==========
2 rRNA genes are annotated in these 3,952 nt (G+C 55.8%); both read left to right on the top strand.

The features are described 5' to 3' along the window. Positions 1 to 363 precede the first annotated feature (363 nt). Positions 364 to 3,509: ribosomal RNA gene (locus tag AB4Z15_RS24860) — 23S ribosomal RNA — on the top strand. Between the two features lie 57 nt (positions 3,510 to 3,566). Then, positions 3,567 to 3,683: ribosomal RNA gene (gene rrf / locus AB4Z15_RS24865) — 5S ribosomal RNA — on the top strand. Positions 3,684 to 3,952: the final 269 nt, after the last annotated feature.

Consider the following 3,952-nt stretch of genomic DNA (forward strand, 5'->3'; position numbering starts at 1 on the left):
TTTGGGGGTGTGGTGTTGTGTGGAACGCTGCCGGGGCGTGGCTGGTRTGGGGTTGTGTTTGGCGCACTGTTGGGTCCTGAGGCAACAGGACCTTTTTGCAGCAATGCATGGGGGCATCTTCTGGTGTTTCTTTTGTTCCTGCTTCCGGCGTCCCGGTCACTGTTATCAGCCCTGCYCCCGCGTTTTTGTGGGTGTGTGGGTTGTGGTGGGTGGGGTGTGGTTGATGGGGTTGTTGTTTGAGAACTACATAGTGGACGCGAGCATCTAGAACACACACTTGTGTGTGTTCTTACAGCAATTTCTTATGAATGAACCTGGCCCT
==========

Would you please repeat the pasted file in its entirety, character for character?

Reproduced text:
2 rRNA genes are annotated in these 3,952 nt (G+C 55.8%); both read left to right on the top strand.

The features are described 5' to 3' along the window. Positions 1 to 363 precede the first annotated feature (363 nt). Positions 364 to 3,509: ribosomal RNA gene (locus tag AB4Z15_RS24860) — 23S ribosomal RNA — on the top strand. Between the two features lie 57 nt (positions 3,510 to 3,566). Then, positions 3,567 to 3,683: ribosomal RNA gene (gene rrf / locus AB4Z15_RS24865) — 5S ribosomal RNA — on the top strand. Positions 3,684 to 3,952: the final 269 nt, after the last annotated feature.

Consider the following 3,952-nt stretch of genomic DNA (forward strand, 5'->3'; position numbering starts at 1 on the left):
TTTGGGGGTGTGGTGTTGTGTGGAACGCTGCCGGGGCGTGGCTGGTRTGGGGTTGTGTTTGGCGCACTGTTGGGTCCTGAGGCAACAGGACCTTTTTGCAGCAATGCATGGGGGCATCTTCTGGTGTTTCTTTTGTTCCTGCTTCCGGCGTCCCGGTCACTGTTATCAGCCCTGCYCCCGCGTTTTTGTGGGTGTGTGGGTTGTGGTGGGTGGGGTGTGGTTGATGGGGTTGTTGTTTGAGAACTACATAGTGGACGCGAGCATCTAGAACACACACTTGTGTGTGTTCTTACAGCAATTTCTTATGAATGAACCTGGCCCT